KJIPUKTUK (Halifax) – BP Canada, the company that is searching for oil in Nova Scotia’s offshore, is paying for the Discovery Centre’s outreach program on the science behind coastal energy exploration.
“The program uses highly intuitive hands-on components and real-world examples from Nova Scotia’s offshore industry,” states the Discovery Centre’s 2015 Annual Report. The program is offered free to students in grades 6 and 7, and is aligned with curriculum established by the Department of Education.
Nova Scotia’s offshore oil exploration is frowned upon by many environmentalists because of the risk of oil spills, the damage to wildlife resulting from seismic testing, and lack of stringent supervision by the federal-provincial regulating body.
Does that mean that the the popular (and lots of fun) Halifax science centre, a non-governmental charitable organization, should not be taking BP’s money?
It’s not quite that straightforward, says Gretchen Fitzgerald, director of the Atlantic Canada chapter of the Sierra Club, who, not knowing the details of this specific arrangement, can only comment in general terms.
“I regard the Discovery Centre as a partner in education, and I am mindful of all the good things they do,” says Fitzgerald. “What you need to watch for in cases like this is influence on content, and if there are checks and balances.”
“And again, speaking without knowing the particulars of this arrangement, the other thing to look out for is greenwashing, allowing a company to claim undeserved environmental credentials through subsidizing programs like these.”
BP certainly has a bit of greenwashing left to do in order to improve its image.
Most people remember BP’s role in the horrific Deepwater Horizon explosion in the Gulf of Mexico. Eleven workers died, an uncapped well gushed oil into the Gulf of Mexico for three months. BP paid $42.2 billion in criminal and civil settlements, the highest criminal fines paid by anybody in history.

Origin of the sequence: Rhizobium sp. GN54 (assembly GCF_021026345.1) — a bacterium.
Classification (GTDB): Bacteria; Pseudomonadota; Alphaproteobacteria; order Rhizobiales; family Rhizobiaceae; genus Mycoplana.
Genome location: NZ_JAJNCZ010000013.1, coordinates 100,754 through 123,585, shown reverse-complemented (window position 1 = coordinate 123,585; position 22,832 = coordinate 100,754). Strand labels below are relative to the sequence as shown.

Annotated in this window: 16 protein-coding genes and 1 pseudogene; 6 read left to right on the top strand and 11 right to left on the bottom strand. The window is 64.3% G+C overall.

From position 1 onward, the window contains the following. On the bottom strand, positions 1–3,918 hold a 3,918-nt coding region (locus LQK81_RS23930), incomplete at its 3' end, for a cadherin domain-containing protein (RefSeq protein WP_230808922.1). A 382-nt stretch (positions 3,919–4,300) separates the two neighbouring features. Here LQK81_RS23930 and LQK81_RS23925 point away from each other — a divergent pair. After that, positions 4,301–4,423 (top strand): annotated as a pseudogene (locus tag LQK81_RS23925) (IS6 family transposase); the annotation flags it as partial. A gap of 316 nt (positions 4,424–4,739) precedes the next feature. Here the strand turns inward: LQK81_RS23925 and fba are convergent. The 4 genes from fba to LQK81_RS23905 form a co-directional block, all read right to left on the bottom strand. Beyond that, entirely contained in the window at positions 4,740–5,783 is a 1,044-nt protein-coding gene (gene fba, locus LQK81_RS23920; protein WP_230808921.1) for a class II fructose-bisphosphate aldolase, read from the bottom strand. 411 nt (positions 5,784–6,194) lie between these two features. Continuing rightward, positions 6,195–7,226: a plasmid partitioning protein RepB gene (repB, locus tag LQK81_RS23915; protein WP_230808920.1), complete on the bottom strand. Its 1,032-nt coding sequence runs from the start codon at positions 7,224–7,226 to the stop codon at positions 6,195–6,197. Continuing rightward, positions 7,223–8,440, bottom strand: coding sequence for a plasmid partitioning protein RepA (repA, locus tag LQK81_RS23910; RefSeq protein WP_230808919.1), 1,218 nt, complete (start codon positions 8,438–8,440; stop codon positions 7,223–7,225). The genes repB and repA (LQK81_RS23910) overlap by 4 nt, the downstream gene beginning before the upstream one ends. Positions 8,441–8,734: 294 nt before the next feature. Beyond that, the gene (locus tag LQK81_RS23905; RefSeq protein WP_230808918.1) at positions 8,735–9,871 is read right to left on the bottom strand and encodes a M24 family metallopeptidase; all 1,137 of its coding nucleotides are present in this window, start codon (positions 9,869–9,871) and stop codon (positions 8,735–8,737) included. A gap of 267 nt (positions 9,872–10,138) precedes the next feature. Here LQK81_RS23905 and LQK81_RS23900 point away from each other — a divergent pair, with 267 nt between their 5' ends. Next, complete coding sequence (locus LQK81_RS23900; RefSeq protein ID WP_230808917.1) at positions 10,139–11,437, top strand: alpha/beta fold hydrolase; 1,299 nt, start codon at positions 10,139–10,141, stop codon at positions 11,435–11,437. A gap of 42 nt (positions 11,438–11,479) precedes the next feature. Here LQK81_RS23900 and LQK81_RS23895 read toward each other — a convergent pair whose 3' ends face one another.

But would BP exert undue influence on the Discovery Centre’s developers of the program?
Absolutely not, writes Renée Fournier, Capital Campaign & Communications Director for the Centre, in an email to the Nova Scotia Advocate.
“BP is a good partner of the Discovery Centre, and we value their sponsorship investment with us as it allows us to provide important educational content to students, content that has been autonomously developed by our science educators,” writes Fournier.
Fournier was less forthcoming in answering our specific questions.
Did the notion that the funding allowed a major polluter to claim green credentials enter the discussions? Were any constraints imposed on the content of the program? Were any general conditions set by BP as part of the sponsorship arrangement? Could we see the program syllabus?
All these questions remain unanswered.
Maybe there is no problem at all. However, BP has been known to at times interfere with the organizations it sponsors.
A recent report issued by the European Art Not Oil coalition documents many occurrences where just such interference by BP occurred in the supposedly independent activities of four major museums in Britain it funded.
Among those activities was support offered to the London Science Museum by 10 experts from BP in areas from solar energy to hydrocarbons “to help with content for the exhibits.”
Surprisingly, the BP contributions are not mentioned on the Discovery Centre website. The only references to the company and the sponsored project are in a 2014 BP external newsletter, and in the Discovery Centre’s 2015 Annual Report we referred to earlier.
Other fossil fuel extracting donors, such as the Maritimes and Northeast Pipeline, ExxonMobil, and Imperial Oil / Esso are however prominently displayed on the website.